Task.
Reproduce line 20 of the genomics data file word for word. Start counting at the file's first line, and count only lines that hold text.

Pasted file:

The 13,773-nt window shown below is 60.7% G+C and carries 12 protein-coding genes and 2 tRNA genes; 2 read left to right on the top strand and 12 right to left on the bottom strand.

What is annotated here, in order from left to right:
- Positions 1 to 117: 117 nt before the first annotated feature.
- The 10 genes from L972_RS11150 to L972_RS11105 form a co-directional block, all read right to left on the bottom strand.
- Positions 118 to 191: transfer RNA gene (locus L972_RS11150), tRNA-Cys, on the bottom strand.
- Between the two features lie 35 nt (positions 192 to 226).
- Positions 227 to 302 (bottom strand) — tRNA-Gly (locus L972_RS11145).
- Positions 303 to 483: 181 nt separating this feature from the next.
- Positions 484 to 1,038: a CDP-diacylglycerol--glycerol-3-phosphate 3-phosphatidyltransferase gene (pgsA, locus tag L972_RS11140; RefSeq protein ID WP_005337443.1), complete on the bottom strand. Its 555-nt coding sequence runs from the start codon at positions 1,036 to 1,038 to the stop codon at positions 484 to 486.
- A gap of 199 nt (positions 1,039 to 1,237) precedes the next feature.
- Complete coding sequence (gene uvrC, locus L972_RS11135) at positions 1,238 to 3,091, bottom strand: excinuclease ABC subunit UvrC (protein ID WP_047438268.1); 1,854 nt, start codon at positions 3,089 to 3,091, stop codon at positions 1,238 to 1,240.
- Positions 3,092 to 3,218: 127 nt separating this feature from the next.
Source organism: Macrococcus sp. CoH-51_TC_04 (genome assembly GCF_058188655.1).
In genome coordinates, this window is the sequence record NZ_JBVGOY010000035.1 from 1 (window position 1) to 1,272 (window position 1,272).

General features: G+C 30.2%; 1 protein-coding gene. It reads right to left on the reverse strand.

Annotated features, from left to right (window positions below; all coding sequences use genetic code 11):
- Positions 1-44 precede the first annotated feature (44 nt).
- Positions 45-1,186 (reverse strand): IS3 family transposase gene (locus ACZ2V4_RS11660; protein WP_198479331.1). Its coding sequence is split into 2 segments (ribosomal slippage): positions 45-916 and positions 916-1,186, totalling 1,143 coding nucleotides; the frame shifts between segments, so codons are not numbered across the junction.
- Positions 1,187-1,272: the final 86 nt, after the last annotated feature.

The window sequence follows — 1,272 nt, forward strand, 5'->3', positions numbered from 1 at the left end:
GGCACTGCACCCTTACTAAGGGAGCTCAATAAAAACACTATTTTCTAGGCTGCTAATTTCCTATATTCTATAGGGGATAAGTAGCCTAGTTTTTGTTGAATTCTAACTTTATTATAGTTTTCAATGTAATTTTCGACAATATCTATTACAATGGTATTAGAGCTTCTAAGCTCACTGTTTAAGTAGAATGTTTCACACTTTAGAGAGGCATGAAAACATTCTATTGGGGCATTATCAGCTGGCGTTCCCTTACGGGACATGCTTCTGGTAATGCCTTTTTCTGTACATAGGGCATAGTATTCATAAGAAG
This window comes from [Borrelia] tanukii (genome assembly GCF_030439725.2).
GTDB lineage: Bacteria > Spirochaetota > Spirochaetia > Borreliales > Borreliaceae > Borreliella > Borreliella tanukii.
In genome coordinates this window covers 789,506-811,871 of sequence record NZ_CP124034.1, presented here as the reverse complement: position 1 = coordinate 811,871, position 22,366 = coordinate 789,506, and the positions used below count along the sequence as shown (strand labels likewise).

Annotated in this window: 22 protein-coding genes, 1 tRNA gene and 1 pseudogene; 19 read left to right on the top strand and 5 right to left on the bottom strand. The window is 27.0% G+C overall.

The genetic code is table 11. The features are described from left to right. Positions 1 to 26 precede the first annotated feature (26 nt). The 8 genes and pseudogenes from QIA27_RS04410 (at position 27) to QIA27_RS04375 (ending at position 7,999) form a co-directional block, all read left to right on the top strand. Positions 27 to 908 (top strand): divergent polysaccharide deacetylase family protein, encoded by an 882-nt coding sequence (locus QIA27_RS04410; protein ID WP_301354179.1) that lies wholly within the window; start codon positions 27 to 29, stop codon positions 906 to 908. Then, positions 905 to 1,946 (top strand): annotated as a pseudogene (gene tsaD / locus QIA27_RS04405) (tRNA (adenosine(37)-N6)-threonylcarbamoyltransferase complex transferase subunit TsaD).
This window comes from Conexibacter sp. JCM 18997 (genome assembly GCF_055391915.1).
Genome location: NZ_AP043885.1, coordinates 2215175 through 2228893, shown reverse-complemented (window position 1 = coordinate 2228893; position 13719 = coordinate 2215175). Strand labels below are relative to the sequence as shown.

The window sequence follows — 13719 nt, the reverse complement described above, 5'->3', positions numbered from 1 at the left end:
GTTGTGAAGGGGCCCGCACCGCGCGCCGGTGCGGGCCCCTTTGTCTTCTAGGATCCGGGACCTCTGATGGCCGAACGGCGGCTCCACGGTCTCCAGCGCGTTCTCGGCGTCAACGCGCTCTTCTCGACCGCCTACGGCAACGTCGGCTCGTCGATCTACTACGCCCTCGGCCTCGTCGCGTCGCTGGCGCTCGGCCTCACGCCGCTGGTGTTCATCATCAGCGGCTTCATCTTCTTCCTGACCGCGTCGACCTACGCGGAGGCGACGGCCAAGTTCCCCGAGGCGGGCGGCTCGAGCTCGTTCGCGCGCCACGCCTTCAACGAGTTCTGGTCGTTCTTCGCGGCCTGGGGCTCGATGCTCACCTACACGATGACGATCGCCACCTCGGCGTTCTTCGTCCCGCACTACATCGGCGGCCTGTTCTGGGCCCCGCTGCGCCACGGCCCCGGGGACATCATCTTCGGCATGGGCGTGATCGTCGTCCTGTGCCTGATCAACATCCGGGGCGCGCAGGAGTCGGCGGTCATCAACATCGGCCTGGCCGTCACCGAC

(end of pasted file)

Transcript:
The window sequence follows — 1,272 nt, forward strand, 5'->3', positions numbered from 1 at the left end: